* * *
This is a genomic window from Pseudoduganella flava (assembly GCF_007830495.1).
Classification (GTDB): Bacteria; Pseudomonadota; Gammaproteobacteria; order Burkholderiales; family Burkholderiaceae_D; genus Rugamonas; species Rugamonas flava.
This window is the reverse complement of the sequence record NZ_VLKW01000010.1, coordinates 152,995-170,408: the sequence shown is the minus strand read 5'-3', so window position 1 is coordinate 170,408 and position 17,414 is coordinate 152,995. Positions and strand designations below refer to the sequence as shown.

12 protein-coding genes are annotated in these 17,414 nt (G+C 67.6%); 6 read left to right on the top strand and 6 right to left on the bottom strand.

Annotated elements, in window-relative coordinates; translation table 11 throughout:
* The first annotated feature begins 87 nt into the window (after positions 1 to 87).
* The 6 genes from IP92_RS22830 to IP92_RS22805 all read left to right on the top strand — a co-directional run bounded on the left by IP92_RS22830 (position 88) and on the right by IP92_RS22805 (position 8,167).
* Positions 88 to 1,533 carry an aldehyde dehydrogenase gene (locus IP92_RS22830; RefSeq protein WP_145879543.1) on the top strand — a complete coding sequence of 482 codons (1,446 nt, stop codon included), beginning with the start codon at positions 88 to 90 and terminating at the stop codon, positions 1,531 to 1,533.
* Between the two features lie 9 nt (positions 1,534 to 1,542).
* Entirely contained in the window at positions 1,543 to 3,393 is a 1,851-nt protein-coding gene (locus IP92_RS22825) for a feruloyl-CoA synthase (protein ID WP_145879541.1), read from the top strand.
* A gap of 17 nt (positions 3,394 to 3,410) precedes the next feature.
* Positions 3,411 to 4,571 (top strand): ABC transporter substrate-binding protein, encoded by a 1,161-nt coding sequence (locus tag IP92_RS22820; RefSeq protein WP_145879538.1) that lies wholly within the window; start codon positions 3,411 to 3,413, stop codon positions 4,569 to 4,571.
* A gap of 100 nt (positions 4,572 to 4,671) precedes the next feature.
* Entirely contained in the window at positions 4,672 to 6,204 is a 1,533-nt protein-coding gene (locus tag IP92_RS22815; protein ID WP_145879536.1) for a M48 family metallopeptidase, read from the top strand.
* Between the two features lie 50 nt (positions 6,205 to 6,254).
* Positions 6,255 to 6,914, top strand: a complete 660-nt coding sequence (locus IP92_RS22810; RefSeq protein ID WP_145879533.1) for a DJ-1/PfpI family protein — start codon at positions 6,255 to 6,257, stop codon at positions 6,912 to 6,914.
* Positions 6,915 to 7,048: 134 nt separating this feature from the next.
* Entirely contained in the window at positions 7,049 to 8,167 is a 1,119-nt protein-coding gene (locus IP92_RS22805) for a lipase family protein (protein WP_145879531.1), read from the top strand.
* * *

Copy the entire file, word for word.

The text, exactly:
This is a genomic window from Pseudoduganella flava (assembly GCF_007830495.1).
Classification (GTDB): Bacteria; Pseudomonadota; Gammaproteobacteria; order Burkholderiales; family Burkholderiaceae_D; genus Rugamonas; species Rugamonas flava.
This window is the reverse complement of the sequence record NZ_VLKW01000010.1, coordinates 152,995-170,408: the sequence shown is the minus strand read 5'-3', so window position 1 is coordinate 170,408 and position 17,414 is coordinate 152,995. Positions and strand designations below refer to the sequence as shown.

12 protein-coding genes are annotated in these 17,414 nt (G+C 67.6%); 6 read left to right on the top strand and 6 right to left on the bottom strand.

Annotated elements, in window-relative coordinates; translation table 11 throughout:
* The first annotated feature begins 87 nt into the window (after positions 1 to 87).
* The 6 genes from IP92_RS22830 to IP92_RS22805 all read left to right on the top strand — a co-directional run bounded on the left by IP92_RS22830 (position 88) and on the right by IP92_RS22805 (position 8,167).
* Positions 88 to 1,533 carry an aldehyde dehydrogenase gene (locus IP92_RS22830; RefSeq protein WP_145879543.1) on the top strand — a complete coding sequence of 482 codons (1,446 nt, stop codon included), beginning with the start codon at positions 88 to 90 and terminating at the stop codon, positions 1,531 to 1,533.
* Between the two features lie 9 nt (positions 1,534 to 1,542).
* Entirely contained in the window at positions 1,543 to 3,393 is a 1,851-nt protein-coding gene (locus IP92_RS22825) for a feruloyl-CoA synthase (protein ID WP_145879541.1), read from the top strand.
* A gap of 17 nt (positions 3,394 to 3,410) precedes the next feature.
* Positions 3,411 to 4,571 (top strand): ABC transporter substrate-binding protein, encoded by a 1,161-nt coding sequence (locus tag IP92_RS22820; RefSeq protein WP_145879538.1) that lies wholly within the window; start codon positions 3,411 to 3,413, stop codon positions 4,569 to 4,571.
* A gap of 100 nt (positions 4,572 to 4,671) precedes the next feature.
* Entirely contained in the window at positions 4,672 to 6,204 is a 1,533-nt protein-coding gene (locus tag IP92_RS22815; protein ID WP_145879536.1) for a M48 family metallopeptidase, read from the top strand.
* Between the two features lie 50 nt (positions 6,205 to 6,254).
* Positions 6,255 to 6,914, top strand: a complete 660-nt coding sequence (locus IP92_RS22810; RefSeq protein ID WP_145879533.1) for a DJ-1/PfpI family protein — start codon at positions 6,255 to 6,257, stop codon at positions 6,912 to 6,914.
* Positions 6,915 to 7,048: 134 nt separating this feature from the next.
* Entirely contained in the window at positions 7,049 to 8,167 is a 1,119-nt protein-coding gene (locus IP92_RS22805) for a lipase family protein (protein WP_145879531.1), read from the top strand.